Last year a mountain lion was found dead in the mountains north of Los Angeles. While the reasons for the death are uncertain, signs point to the six compounds of a rodenticide discovered in his system. Despite its danger to wildlife, rat poisons and other rodenticides continue to be used to maintain rodent and pest populations. A recent study, however, could change public use of rat poisons as they demonstrated that birds of prey were not only more effective in lowering rodent populations, but more economical.
Barn owls, bobcats, and other predator species often eat prey that have ingested these poisons. Poisons and other contaminants are known to move up the food chain from prey to predator species. Anticoagulant rodenticides interrrupt blood-clotting in animals and can cause uncontrolled bleeding and lowered immune systems, which often leads to mange; a microscopic mite that causes skin lesions.
Researchers from The Ventura County Watershed Protection District completed a raptor study that would compare methods of controlling ground squirrel populations along levees and dams. One method observed was the continuation of their use of rodenticides at bait stations while the other would be to attract birds of prey. Raptor perches were installed all along the levees and were able to attract red-tailed hawks, great horned owls, and barn owls. Bones from rodents were found in 107 raptor pellets being collected in the study area demonstrating their effectiveness. When examining the sites, researchers found a 47% reduction in rodent burrows in the areas where perches were installed!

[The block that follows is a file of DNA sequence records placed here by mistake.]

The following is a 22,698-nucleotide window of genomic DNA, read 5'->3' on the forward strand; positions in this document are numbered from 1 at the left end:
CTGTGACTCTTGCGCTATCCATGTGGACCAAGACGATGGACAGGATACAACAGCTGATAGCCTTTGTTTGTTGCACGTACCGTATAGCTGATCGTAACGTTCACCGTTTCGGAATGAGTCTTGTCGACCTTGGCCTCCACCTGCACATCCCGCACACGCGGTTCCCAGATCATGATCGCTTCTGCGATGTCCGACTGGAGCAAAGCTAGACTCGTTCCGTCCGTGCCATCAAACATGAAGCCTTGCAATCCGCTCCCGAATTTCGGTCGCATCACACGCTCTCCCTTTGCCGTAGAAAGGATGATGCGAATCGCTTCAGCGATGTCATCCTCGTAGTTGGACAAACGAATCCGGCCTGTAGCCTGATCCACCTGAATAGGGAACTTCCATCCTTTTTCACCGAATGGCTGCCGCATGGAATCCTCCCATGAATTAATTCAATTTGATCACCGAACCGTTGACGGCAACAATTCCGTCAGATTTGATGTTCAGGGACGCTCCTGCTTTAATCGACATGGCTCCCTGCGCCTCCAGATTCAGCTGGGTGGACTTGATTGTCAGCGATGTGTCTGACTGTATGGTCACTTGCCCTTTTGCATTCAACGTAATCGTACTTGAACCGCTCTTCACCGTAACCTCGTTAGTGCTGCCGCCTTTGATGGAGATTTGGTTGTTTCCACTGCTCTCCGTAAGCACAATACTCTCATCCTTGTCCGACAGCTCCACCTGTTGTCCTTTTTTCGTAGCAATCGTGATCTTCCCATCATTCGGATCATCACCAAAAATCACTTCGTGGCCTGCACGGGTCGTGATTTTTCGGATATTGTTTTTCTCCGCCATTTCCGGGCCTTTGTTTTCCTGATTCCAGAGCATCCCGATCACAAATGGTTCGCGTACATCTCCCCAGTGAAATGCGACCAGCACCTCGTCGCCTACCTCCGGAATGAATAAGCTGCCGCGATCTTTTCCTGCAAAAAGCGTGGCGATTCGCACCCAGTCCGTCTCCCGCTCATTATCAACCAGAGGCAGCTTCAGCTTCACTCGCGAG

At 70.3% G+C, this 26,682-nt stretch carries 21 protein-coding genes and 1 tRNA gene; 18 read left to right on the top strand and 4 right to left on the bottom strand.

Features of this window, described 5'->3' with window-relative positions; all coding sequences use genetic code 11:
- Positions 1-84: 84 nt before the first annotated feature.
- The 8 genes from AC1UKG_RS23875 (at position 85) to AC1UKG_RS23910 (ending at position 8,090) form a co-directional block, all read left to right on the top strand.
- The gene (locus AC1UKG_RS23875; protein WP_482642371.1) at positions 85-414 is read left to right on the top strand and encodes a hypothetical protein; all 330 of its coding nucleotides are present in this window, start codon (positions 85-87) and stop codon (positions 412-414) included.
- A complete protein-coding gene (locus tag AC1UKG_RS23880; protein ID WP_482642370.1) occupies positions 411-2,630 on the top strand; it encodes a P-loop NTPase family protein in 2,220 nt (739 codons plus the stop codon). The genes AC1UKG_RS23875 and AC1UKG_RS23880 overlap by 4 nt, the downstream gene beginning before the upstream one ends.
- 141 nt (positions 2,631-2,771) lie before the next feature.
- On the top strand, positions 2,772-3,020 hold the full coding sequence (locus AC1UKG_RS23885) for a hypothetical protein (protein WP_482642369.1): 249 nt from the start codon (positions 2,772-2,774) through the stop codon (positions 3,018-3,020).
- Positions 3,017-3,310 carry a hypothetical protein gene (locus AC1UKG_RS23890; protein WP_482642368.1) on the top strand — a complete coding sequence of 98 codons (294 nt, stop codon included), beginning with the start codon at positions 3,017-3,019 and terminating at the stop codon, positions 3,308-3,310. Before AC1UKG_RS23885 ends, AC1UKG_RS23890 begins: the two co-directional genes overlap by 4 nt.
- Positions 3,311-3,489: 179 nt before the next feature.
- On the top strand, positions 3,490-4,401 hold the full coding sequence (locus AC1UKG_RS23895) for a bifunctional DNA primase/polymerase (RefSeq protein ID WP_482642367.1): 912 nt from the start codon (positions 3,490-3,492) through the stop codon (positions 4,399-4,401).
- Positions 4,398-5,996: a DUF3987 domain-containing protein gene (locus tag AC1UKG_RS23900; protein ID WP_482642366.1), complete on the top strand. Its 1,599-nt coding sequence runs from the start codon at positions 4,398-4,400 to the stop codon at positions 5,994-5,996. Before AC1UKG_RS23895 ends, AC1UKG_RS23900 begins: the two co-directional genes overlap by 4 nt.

The study estimated an annual saving of $7,500 per levee from the current rodenticide program to a raptor program. Not only is this great for the county, but this could inspire more agencies to adopt the Raptor Program which could reduce the amount of wildlife being affected by rodenticides.
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